Countries such as Egypt, Tunisia and the highly authoritarian but very wealthy Gulf states represent tantalizing markets, but the fact is that many multinational corporations have economies larger than those of many countries, and without access to their services and technology countries would be unable to compete in the globalized world. Companies such as Canadian-based Research in Motion, and Google, the US-based Internet search giant, should take a stand for the rights and values of the countries in which they started and grew. Without the benefits provided by the political and legal environments of Canada and the United States, these companies would never have been able to start up or grow into the innovative powerhouses they have become. There is a reason that few if any of the best 21st century technologies, or the most successful and innovative companies have emerged from authoritarian countries.


Yet, as the graph below shows, there is a growing market for Internet users and especially mobile phones in the Middle East countries currently being wracked by political protests. With the exception of Yemen, many of these countries are approaching near saturation of mobile markets. And their leaders realize the double-edged nature of these technologies, which are essential to conducting business but also useful for organizing protests. Last summer the UAE demanded access to Blackberry’s encrypted data streams following a protest against rising oil prices that was organized via Blackberry Messenger. Saudi Arabia, Egypt and other quickly follow suit.




Unlike RIM, which caved to demands by the UAE, Saudi Arabia and other digital dictators to grant access to encrypted and secure messages, US companies such as Google and Twitter have come out on the side of freedom by providing workarounds that enabled people in Egypt to use social media and evade censorship even when Internet and mobile services were cut. The workarounds included providing international landline numbers for Internet access, creating ‘speak2tweet’ that enabled Twitter posting via voicemail, and cloud servers. These solutions were publicized by people around the world through social media and experienced digital activists, like Manal and Alaa, who posted detailed instructions on their popular blog Manalaa.net on how to circumvent the near total blackout.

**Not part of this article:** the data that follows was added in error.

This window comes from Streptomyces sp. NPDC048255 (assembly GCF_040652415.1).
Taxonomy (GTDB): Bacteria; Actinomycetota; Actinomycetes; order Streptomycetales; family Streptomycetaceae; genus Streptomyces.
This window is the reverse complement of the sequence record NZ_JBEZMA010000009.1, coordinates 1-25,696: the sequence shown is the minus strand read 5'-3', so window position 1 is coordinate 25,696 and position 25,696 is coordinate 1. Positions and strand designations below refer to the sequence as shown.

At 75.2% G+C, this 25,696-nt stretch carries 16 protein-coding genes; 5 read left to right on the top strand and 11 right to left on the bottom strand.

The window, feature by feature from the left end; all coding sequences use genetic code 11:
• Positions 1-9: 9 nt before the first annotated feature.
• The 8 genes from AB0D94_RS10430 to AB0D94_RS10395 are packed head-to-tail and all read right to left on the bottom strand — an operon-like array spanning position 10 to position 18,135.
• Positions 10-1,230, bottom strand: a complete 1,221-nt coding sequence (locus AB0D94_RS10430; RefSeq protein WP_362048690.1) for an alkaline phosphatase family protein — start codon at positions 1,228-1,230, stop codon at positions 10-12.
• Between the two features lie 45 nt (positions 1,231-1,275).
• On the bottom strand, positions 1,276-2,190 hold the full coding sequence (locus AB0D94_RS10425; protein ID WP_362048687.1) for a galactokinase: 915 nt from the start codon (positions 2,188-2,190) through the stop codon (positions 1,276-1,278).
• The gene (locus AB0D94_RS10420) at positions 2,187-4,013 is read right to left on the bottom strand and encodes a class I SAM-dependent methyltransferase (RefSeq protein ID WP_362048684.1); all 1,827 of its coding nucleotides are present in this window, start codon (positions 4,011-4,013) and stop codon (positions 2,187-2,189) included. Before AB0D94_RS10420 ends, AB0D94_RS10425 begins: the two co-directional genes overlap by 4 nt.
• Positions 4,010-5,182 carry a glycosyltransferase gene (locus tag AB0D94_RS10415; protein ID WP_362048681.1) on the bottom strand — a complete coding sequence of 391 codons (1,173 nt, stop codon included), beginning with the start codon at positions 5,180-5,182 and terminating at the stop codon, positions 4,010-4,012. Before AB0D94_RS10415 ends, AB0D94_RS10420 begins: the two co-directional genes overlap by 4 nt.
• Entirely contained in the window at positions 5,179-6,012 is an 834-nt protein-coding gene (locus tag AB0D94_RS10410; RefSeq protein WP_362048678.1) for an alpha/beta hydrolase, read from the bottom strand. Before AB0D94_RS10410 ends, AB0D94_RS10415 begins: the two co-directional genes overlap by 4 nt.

The digital blackout was, however, a powerful reminder of the power of older technologies, and innovative solutions emerged to merge the best of both. Landlines continued to be available, people in Egypt were encouraged to leave their wireless connections unlocked, and activists created wireless Internet relays to neighboring countries by stringing together access points.


The information economy of the 21st century depends on the free flow of information and integration into the world economy. But in authoritarian regimes the spread of information is an inherently subversive act. Twittering, Facebooking and blogging are all about spreading information and communication. And indeed the information revolution has helped bring about political revolutions in a region of the world considered ‘exceptional’ by so many in being inherently incompatible with democracy. The contours of the information society have made citizen journalism, social networking and other forms of digital activism one of the most potent and politically charged manifestations of power in societies where citizens lack access to the political arena and the media sphere is dominated by state interests. Throughout the Middle East, states control vast swaths of the media, usually including all terrestrial television stations, major newspapers and radio. And as Egypt’s audacious closure of the Internet and cooptation of mobile services shows, even those states with some level of privatization maintain an inordinate amount of control over the flow of information in their societies. Before the Internet enabled self-publishing and dissemination, there were really no mass media through which youth and minority groups could get their message out. But politically entrepreneurial uses of digital and social media by young Egyptians helped bring down a president who vowed not to give up and to die on Egyptian soil. Similar uprisings are underway in several other Middle Eastern countries, but it remains to be seen whether the governments will be willing to incur the economic costs of cracking down and how multinational companies will respond to the demands of citizens to be free.


Courtney C. Radsch is Freedom of Expression officer at Freedom House and an internationally published author and journalist with more than 10 years of experience in the U.S. and the Middle East. She is writing a book on cyberactivism in Egypt based on her doctoral dissertation and blogs about Arab media and politics at www.radsch.info.




About Courtney C. Radsch